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Transducer Placement
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Education>Expert TTE>Image Orientation>Transducer Placement>1
 
Introduction
 
Unlike TEE, where the plane of imaging is changed using mechanical manipulation of the piezoelectric crystals, TEE imaging planes are changed with movement of the operator’s hand. Each probe has a "notch” or index mark on the transducer tip, that allows for proper image orientation and description of movement. When describing maneuvering of the TTE probe, certain nomenclature should be reviewed.  Motion of the transducer is described as such:
 
  • Angle:  sliding the transducer tip side to side, to image in parallel planes
  • Rotate: twisting the transducer tip in a set position to image bisecting planes
  • Tilt:  rocking of the transducer tip within the same plane
 
To obtain different views from the same acoustic window, the probe can be angled from the same location. Different views of adjacent structures can be interrogated.
 
Figure 4a. Transducer movements and maneuvers. Image source: Echocardiography Pocket Guide: The Transthoracic Examination. Bulwer BE,   Jones and Bartlett Publishers,2011.
The probe can also be rotated upon its axis to obtain different views of the heart. From the same acoustic window, rotation of the probe can obtain different views of the heart.
 
Figure 4b. Transducer movements and maneuvers. Image source: Echocardiography Pocket Guide: The Transthoracic Examination. Bulwer BE,   Jones and Bartlett Publishers,2011.
 
Lastly, tilting the probe from its acoustic window will obtain different views of the heart.
 
Figure 4c. Transducer movements and maneuvers. Image source: Echocardiography Pocket Guide: The Transthoracic Examination. Bulwer BE,   Jones and Bartlett Publishers,2011.
 
Because the heart may be rotated, displaced, or abnormal, fine adjustments of the location of the acoustic window such as the probe angle, rotation, and tilt may be required to bring in the standard views on different patients. Manipulation of the probe requires knowledge of the spatial anatomy of the heart and the patient being interrogated.
 
 
 
Probe Placement/Position
Probe Position
Image 4.3.1
 
The scan plane is a pie-shaped scan sector or image display representing the anatomical scan plane (Figure 8). By convention, the transducer index mark, which appears as a palpable ridge or sign, indicates the part of the image plane that appears on the right side of the image display (Figures 5 and 6).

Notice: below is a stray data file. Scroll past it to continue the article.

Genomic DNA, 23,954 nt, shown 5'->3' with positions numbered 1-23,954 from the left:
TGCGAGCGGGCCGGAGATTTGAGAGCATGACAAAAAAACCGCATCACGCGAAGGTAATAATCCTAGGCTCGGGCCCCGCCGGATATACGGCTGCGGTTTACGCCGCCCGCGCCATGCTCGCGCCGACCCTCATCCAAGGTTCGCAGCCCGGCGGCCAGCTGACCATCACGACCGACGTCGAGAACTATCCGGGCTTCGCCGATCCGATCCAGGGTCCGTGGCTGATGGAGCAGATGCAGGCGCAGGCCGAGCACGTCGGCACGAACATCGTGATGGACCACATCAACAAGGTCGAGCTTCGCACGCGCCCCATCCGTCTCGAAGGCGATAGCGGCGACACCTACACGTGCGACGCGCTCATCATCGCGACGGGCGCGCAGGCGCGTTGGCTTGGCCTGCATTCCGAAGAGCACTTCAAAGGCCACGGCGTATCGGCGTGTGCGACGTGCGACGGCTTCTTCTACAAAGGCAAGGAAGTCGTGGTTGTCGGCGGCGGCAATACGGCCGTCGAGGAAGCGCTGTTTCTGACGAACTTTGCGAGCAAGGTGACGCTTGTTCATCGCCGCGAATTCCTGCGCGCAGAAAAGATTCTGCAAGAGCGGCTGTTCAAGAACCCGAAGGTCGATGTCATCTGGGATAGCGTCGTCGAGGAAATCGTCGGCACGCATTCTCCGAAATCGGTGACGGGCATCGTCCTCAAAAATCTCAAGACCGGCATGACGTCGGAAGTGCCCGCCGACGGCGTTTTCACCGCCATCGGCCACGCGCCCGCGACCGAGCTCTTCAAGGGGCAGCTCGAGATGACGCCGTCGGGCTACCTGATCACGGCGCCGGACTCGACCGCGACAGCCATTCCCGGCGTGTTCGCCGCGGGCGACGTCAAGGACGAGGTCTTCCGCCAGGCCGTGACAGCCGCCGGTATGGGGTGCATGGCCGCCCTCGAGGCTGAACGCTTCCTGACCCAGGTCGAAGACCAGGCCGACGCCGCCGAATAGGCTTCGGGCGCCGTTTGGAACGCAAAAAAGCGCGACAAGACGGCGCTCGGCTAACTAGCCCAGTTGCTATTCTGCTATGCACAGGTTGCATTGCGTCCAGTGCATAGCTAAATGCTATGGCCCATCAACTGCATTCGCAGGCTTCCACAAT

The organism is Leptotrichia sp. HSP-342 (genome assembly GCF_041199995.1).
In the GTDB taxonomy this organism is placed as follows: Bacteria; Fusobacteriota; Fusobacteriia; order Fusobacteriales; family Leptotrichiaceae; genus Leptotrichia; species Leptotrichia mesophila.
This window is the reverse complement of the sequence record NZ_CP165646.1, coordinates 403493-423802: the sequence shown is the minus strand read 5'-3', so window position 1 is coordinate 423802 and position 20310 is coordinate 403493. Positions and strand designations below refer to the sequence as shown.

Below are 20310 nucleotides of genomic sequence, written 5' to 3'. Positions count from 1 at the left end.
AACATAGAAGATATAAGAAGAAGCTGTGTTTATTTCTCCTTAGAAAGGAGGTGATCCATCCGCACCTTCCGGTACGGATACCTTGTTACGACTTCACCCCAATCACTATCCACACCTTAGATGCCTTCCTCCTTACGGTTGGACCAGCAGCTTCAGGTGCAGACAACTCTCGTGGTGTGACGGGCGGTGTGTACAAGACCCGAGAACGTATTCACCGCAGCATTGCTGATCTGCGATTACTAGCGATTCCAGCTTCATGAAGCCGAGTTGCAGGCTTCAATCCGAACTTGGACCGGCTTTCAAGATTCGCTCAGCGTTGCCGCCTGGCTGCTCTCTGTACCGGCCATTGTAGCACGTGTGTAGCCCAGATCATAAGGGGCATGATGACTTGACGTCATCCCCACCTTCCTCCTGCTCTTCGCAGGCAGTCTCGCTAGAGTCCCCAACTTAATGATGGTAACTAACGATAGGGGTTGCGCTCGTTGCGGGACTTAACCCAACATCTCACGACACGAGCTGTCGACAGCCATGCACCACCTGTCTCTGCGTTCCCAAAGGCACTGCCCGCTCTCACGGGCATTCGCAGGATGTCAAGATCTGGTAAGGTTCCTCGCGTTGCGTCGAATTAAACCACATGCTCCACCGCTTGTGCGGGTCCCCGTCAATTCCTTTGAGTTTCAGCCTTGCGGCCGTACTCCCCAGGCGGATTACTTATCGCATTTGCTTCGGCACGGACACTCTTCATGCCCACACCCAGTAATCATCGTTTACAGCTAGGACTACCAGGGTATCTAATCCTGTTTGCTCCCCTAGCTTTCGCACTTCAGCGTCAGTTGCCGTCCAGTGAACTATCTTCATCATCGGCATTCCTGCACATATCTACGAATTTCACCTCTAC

Figure 5. Anatomical scan planes, transducer index mark, and image display (scan sector) convention. Image source: Echocardiography Pocket Guide: The Transthoracic Examination. Bulwer BE,   Jones and Bartlett Publishers, 2011
Figure 6. Transducer index mark, anatomical scan plane, and orientation of image display. Image source: Echocardiography Pocket Guide: The Transthoracic Examination. Bulwer BE,   Jones and Bartlett Publishers, 2011.
 
From the four TTE windows used to image the heart (Parasternal, Apical, Subcostal, and Suprasternal), the table below shows the TTE window, the position of the probe, the direction of the notch, the location of the probe, and structures that are imaged:
Figure 7. Panoramic anatomical displays of the standard transducer ASE-recommended transducer positions or echocardiographic windows. Image source: Echocardiography Pocket Guide: The Transthoracic Examination. Bulwer BE, Jones and Bartlett Publishers, 2011.
Figure 8. Anatomical display of the standard transducer American Society of Echocardiography (ASE)-recommended transducer positions or echocardiographic windows showing standard transducer maneuvers conducted during the normal transthoracic examination.  Image source: Echocardiography Pocket Guide: The Transthoracic Examination. Bulwer BE, Jones and Bartlett Publishers, 2011.
 
Window Patient Position Anatomic Probe Placement Transducer Tip Position to Start
Parasternal Left Lateral Decubitus 3rd or 4th left intercostal space Transducer notch pointing toward right shoulder
Apical Steep Left Lateral Decubitus Mid-axillary line (palpate apex) Transducer notch pointing toward floor
Subcostal Supine, Knees Bent Subcostal slightly right of midline Transducer notch pointing toward patient’s left
Suprasternal Supine, chin pointing to ceiling Sternal notch Transducer notch at 12 o’clock (toward patient chin)
 
Show an image of the view of the pt position and probe and notch direction
 
 
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